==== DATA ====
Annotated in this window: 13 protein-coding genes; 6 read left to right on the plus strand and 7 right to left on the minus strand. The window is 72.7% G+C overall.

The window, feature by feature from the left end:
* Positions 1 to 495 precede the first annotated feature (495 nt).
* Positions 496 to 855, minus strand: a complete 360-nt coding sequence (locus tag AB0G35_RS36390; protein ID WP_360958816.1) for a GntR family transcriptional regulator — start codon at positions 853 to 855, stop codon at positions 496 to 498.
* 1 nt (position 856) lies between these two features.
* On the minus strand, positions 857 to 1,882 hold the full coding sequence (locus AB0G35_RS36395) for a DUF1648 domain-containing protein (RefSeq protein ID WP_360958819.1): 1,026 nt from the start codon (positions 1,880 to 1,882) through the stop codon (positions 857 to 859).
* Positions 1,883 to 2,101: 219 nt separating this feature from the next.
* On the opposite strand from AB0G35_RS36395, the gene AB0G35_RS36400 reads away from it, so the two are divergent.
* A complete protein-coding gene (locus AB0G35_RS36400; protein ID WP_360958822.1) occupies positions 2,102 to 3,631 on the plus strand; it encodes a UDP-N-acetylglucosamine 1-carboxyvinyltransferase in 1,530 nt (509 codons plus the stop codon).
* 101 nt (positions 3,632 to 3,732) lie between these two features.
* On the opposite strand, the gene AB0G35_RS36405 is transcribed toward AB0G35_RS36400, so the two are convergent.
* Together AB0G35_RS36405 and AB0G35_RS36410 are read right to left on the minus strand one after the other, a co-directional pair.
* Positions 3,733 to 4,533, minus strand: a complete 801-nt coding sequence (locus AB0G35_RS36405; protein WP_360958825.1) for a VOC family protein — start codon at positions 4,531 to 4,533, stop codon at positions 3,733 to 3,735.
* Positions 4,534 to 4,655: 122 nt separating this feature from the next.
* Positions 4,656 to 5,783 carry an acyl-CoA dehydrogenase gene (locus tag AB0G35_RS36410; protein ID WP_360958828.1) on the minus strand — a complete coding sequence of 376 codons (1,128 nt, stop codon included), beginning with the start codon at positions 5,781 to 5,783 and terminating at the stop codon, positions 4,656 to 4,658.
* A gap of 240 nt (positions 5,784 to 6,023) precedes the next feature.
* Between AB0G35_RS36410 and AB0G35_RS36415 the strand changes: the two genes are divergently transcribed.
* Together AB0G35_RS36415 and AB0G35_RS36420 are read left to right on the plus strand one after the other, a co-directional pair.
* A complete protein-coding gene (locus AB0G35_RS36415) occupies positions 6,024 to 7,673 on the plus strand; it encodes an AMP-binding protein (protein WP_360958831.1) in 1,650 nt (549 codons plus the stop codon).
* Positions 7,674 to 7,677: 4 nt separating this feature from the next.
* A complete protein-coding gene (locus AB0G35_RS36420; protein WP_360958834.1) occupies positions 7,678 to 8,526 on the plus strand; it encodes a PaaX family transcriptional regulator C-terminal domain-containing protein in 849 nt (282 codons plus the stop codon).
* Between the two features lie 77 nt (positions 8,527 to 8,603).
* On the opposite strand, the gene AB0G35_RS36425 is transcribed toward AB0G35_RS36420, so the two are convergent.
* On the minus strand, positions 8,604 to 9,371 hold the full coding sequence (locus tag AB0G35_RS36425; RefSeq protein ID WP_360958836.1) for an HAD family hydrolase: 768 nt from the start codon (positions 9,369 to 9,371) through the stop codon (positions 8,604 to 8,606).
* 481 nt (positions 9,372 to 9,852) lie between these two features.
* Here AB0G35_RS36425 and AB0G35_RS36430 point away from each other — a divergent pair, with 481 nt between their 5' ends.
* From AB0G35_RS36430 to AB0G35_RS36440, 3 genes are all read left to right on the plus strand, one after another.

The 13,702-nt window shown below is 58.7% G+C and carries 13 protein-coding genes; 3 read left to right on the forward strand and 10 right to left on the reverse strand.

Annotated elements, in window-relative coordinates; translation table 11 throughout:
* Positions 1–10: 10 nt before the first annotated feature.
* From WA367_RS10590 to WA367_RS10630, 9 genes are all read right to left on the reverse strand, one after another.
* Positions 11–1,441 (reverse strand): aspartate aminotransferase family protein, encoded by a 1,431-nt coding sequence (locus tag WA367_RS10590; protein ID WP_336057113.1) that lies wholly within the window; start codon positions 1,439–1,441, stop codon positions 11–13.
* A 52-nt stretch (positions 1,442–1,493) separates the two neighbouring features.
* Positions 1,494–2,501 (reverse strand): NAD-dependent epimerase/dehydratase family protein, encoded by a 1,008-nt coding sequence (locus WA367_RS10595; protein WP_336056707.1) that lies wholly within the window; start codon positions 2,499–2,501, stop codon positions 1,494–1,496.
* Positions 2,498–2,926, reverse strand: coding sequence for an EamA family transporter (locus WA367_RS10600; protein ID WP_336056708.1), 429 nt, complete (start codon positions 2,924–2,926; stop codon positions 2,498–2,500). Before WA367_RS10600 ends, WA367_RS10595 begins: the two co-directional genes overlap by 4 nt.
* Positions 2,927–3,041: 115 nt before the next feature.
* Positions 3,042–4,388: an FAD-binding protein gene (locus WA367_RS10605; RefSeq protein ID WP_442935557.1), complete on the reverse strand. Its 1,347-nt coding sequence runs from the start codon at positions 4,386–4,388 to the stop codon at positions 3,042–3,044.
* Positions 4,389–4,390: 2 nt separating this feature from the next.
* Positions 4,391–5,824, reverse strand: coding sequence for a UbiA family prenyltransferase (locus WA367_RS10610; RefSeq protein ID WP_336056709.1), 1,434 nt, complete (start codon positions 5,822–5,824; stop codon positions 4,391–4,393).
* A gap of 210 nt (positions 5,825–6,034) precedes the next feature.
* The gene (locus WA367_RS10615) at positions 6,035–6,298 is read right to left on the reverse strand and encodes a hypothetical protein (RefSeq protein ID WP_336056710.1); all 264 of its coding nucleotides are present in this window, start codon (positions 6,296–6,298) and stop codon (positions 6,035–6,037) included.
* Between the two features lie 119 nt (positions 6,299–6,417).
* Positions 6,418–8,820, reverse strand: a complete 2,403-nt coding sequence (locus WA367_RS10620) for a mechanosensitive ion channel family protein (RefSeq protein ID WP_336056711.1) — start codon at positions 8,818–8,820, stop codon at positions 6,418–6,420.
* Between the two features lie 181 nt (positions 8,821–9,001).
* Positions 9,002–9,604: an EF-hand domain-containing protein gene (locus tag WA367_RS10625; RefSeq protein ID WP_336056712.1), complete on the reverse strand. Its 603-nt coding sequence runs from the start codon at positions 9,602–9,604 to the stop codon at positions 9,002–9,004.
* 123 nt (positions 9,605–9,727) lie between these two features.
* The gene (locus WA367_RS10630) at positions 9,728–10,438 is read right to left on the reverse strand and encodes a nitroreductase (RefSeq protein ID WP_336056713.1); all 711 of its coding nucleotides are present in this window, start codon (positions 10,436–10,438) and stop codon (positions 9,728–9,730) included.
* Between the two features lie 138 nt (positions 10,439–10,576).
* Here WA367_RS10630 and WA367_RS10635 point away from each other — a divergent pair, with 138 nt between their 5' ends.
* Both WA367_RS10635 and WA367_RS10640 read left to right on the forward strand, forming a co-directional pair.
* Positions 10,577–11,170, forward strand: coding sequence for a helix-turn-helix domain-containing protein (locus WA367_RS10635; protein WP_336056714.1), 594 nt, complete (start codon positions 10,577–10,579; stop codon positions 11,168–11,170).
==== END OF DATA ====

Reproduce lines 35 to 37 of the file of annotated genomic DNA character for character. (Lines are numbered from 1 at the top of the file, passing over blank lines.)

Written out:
* Positions 2,498–2,926, reverse strand: coding sequence for an EamA family transporter (locus WA367_RS10600; protein ID WP_336056708.1), 429 nt, complete (start codon positions 2,924–2,926; stop codon positions 2,498–2,500). Before WA367_RS10600 ends, WA367_RS10595 begins: the two co-directional genes overlap by 4 nt.
* Positions 2,927–3,041: 115 nt before the next feature.
* Positions 3,042–4,388: an FAD-binding protein gene (locus WA367_RS10605; RefSeq protein ID WP_442935557.1), complete on the reverse strand. Its 1,347-nt coding sequence runs from the start codon at positions 4,386–4,388 to the stop codon at positions 3,042–3,044.